WappingAugust 11th 2008.

As far as I can tell, planning applications just have to fit the current legal criteria. If everything meets planning regulations a plan is granted no matter what the local people have to say. If local authorities object but the plans still meet the criteria then the local authorities are overruled by Ministers or the Courts.More people walk to Goodison than to any other football ground in England, time to start investing in hiking boot manufacturers I think. Hahaha!

DavyAugust 11th 2008.

I reckon a new stadium would have been better on the Croxteth side of the Lancs rather than the Knowsley side. Mind you, if they'd have moved Goodison 3 feet to the left you'd still have people harping on about it. Man City fans didn't particularly want to move to Eastlands but it meant survival - allbeit having more atmosphere on Mars. It's a bit of a kop out (pardon the pun) but the blues should embrace any new stadium offer with open arms, no matter where it is.

JonsonShineAugust 11th 2008.

Behave yourselves, a shared ground is a ridiculous idea and the thought that it's 'just a football pitch' is preposterous piffle paffle! Alright Liverpool FC aren't making headway as much as they should be doing but letting Everton play there every other week isn't charity, it's absolute lunacy! Kenwright is selling everton, apparently, which is handy as I get paid this week I might buy it just to use Goodison for my cats!

JonsonShineAugust 11th 2008.

Oh and Roy, 'Wembley of the north', how little you know you sad little man

Roy of the RoversAugust 11th 2008.

Sharing a stadium is so obvious it will never happen. The chances are both clubs will have to stay in their existing inadequate stadia for many more seasons.A shared stadium would be great for Merseyside as it would become the Wembley of the North, attracting national and international sporting events to Liverpool. It's a no brainer, but a lot of people who follow football, sadly, often appear to be somewhat brainless.

DigAugust 11th 2008.

It seems Larry Kneeled aint a football fan as I don't know a single red OR blue that would be happy with a shared stadium regardless of where it is. Both teams have over 100 years of individual history and a shared stadium would ever so slightly dilute that individuality. We all have our own teams, our own grounds and our own history, our own futures and that's how it should stay. New grounds should still be 'our' grounds and not a shared 'ours AND theirs'. P.S. To all the blues who oppose Kirkby. It has never done Man United any harm playing in the City of Salford.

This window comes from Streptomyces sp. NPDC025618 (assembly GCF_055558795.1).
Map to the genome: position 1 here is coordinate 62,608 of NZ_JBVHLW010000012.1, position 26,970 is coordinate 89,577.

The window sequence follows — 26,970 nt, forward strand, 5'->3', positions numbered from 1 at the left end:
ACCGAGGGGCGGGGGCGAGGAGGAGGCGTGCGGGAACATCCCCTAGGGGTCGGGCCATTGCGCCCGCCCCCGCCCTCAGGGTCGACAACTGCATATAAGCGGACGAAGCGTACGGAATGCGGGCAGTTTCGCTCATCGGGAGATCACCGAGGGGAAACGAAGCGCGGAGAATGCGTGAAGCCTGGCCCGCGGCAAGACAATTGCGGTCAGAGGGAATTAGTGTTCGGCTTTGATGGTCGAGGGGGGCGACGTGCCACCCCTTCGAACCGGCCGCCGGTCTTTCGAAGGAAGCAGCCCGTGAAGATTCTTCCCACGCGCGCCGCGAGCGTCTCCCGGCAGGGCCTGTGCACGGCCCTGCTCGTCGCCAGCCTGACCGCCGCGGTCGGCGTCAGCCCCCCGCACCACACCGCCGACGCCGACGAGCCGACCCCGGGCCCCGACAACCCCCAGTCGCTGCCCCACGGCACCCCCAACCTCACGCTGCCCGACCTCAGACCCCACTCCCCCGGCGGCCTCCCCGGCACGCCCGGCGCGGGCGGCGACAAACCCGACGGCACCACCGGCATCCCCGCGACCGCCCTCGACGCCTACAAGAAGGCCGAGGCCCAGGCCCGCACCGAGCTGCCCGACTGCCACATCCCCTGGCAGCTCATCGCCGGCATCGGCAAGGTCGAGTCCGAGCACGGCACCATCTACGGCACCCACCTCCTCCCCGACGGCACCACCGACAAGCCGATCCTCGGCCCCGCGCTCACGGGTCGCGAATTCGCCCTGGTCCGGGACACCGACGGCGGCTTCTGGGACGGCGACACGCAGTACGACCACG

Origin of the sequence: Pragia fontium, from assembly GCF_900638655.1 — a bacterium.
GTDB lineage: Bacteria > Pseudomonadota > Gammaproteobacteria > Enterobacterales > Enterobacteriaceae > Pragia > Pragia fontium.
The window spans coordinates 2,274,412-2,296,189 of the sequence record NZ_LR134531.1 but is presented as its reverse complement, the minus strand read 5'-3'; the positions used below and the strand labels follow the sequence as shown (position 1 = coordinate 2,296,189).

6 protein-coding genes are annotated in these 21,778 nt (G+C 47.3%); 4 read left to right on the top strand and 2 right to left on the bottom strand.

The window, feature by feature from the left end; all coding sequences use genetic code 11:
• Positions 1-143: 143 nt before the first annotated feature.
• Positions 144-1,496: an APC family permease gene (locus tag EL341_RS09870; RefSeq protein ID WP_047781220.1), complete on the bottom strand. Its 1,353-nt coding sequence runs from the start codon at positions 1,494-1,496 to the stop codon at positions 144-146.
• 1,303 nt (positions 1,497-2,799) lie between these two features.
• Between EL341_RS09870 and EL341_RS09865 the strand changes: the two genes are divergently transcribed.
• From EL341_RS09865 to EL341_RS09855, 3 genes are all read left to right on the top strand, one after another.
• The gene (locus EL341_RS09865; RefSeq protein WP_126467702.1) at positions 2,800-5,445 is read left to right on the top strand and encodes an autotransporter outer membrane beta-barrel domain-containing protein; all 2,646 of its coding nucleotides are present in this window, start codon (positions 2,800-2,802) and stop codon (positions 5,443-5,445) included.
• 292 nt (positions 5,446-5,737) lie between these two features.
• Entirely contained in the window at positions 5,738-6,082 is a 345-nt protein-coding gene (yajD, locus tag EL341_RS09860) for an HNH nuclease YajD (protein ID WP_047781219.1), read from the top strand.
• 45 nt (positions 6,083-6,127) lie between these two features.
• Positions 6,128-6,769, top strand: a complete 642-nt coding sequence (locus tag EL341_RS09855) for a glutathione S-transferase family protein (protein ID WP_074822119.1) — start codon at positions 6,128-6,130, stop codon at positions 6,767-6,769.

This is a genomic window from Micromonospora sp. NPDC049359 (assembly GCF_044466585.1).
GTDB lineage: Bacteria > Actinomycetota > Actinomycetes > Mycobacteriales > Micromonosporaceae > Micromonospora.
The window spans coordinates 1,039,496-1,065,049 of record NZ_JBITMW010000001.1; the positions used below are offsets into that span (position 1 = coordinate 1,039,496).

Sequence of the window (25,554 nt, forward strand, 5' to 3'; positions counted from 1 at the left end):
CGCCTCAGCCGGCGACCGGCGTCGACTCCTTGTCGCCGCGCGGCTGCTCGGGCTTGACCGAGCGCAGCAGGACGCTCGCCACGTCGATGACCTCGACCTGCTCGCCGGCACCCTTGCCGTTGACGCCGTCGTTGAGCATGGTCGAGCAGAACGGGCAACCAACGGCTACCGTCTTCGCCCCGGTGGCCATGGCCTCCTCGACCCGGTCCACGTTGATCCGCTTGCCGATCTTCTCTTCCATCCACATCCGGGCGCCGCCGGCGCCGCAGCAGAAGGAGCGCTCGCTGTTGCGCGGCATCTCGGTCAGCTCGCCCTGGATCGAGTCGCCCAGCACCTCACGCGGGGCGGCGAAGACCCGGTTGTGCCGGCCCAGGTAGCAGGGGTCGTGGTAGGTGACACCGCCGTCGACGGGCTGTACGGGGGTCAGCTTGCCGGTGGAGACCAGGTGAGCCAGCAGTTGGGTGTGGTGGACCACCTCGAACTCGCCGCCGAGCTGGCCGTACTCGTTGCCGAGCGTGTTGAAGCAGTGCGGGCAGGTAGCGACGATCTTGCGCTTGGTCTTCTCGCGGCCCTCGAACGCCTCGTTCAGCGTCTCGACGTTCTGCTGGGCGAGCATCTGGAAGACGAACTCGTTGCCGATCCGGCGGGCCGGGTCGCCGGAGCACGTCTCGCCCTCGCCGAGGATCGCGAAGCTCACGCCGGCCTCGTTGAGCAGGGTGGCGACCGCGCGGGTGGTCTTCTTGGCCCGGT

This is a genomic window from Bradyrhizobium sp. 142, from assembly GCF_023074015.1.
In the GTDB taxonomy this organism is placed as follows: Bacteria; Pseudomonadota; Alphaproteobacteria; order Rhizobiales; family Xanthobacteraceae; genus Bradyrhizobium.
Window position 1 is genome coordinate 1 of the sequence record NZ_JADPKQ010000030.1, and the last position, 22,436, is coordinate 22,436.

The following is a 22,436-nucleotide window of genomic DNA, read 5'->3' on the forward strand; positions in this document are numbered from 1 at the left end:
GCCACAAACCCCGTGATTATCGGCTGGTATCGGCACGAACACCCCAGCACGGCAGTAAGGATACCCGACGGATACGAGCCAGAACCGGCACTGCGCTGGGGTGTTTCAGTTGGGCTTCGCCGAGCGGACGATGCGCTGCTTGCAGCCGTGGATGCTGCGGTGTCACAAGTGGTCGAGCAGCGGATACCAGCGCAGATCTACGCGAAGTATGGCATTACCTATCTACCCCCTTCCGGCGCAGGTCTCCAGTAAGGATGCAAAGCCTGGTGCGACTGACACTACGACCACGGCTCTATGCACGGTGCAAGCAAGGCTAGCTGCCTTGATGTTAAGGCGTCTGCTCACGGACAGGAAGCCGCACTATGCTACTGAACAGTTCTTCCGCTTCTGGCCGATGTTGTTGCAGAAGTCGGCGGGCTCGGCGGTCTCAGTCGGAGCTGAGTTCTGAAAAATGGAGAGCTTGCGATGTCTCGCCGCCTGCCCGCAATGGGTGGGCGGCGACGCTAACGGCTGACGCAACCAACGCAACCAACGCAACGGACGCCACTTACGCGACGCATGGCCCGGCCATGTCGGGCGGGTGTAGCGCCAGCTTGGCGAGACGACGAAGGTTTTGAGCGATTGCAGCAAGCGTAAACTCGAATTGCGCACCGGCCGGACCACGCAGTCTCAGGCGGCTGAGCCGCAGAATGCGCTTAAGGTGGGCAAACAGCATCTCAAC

edwardAugust 11th 2008.

Three tragedies from the Kirkby call-in;It was "a matter of regional significance" and therefore could only be decided in.....London!As my Kopite sister said years ago "this one's a no-brainer even for a bluenose; new stadium, no debt, wish Terry Leahy was one of ours."The prodnoses at Liverpool City Council opposed the Kirkby development because they were frightened of competition: i don't remember Knowsley objecting to Liverpool One. Abolish the lot of them and bring back the County.Also, all the ugliest buildings in Liverpool (think Mt Pleasant car park)were the result of Liverpool City Council giving itself "deemed" planning permission on its own developments. What goes round comes round and eventually reaches Kirkby.

Hooray HenriAugust 11th 2008.

It may be a bit late to say this but why is Liverpool FC being allowed to build on a park originally created as an open space for people who lived in houses without gardens. Those people still live in houses without gardens, so what has changed? Is it just that Liverpool FC has more clout nowadays? Would the club be allowed to build on Sefton Park or Calderstones? I don't think so.

Red in the woolAugust 11th 2008.

Well according to David Cameron's think tank, we should all just abandon Liverpool and turn the lights off. So I don't see either stadium being built come the impending Tory revolution. Ah, back to the eighties

PaulineAugust 11th 2008.

Sharing a stadium is not an option as the turf on the pitch (or the piece of soddin grass) would not stand the amount of games both Everton and Liverpool would be required to play in a season, with both teams in Europe for 2008/09.